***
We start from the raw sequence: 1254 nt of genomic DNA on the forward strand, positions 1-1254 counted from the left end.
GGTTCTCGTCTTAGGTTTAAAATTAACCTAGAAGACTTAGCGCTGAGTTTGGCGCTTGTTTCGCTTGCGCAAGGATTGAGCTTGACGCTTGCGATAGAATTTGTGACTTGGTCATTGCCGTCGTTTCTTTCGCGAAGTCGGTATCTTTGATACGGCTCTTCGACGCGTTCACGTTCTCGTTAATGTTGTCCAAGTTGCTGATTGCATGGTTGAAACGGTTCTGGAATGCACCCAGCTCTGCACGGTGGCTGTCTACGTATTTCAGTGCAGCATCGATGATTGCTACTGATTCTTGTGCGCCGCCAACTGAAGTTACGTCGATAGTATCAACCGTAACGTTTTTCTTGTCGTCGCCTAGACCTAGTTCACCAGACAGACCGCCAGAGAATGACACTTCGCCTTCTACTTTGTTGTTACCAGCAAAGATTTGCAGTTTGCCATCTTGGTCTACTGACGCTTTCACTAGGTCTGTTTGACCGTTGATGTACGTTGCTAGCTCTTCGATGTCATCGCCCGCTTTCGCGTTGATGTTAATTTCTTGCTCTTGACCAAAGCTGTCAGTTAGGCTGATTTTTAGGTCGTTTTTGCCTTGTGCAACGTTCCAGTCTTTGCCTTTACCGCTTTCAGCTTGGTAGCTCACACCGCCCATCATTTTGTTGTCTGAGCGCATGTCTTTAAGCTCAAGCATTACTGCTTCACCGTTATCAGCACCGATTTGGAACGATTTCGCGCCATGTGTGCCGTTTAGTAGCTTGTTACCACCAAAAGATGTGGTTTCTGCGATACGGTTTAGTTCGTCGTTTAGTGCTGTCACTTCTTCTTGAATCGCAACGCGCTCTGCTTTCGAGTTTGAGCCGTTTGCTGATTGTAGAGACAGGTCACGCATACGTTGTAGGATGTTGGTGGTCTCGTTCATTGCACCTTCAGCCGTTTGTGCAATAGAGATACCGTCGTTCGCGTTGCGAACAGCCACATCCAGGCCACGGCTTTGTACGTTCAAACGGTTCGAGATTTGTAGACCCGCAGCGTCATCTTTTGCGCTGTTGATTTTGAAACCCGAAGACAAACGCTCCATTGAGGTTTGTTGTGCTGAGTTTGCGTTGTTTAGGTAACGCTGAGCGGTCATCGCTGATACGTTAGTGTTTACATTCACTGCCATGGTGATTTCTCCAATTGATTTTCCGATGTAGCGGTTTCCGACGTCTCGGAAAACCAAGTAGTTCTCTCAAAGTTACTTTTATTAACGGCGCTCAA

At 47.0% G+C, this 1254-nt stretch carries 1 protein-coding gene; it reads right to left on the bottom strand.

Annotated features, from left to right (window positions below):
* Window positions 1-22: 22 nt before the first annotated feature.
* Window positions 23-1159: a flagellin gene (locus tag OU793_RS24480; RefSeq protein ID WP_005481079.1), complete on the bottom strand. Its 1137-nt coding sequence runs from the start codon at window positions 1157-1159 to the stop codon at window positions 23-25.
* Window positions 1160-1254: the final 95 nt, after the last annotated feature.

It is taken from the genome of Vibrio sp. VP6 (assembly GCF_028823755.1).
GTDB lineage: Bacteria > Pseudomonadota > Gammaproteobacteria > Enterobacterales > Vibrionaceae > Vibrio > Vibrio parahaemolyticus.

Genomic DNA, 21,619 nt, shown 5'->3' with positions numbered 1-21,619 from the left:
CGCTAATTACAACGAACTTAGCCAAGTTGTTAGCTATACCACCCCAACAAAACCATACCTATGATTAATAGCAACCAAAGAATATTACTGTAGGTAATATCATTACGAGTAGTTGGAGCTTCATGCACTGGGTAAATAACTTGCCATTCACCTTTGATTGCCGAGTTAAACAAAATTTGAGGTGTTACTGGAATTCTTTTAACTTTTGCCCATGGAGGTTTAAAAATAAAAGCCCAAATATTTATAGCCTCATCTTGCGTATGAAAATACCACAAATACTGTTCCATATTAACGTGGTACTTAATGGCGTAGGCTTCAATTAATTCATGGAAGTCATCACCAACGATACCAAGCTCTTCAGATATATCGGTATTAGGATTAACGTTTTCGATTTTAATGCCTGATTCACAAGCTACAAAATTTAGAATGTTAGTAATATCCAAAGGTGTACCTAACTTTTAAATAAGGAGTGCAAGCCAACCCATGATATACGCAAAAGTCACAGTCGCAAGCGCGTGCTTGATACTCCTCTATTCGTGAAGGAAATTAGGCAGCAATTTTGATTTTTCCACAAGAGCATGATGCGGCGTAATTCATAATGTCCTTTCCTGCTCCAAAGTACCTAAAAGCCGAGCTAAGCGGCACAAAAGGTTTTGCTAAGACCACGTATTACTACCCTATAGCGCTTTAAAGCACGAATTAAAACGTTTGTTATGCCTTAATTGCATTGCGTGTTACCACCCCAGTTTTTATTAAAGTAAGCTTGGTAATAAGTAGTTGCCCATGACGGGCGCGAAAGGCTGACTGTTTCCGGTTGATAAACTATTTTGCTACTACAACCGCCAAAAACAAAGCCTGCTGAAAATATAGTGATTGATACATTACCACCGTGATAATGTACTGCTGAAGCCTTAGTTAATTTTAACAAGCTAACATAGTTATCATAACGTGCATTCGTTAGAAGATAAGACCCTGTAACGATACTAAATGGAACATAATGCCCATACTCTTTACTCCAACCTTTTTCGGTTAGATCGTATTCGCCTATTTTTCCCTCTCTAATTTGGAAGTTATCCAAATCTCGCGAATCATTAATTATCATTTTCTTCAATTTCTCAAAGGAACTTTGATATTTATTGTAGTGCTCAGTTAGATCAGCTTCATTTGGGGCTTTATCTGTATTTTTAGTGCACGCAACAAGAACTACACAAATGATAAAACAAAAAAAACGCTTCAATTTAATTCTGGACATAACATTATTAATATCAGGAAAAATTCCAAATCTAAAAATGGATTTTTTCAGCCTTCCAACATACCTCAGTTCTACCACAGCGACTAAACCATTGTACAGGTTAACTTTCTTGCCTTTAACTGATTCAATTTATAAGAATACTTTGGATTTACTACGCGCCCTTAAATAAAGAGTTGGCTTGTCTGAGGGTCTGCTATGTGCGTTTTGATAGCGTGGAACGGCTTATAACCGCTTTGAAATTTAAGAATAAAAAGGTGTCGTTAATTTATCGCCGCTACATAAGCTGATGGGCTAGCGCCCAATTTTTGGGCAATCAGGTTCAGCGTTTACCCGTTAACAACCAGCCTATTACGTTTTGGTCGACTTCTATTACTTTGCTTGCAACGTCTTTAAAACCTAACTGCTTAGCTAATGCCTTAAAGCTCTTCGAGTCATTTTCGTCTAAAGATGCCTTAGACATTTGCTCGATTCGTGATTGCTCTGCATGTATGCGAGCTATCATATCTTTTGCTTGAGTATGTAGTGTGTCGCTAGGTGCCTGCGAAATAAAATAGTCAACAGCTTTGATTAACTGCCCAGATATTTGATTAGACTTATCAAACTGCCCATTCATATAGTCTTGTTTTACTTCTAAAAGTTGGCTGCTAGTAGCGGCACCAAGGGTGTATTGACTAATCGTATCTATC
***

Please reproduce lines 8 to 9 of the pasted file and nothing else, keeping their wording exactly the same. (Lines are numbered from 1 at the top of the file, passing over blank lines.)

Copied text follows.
It is taken from the genome of Vibrio sp. VP6 (assembly GCF_028823755.1).
GTDB lineage: Bacteria > Pseudomonadota > Gammaproteobacteria > Enterobacterales > Vibrionaceae > Vibrio > Vibrio parahaemolyticus.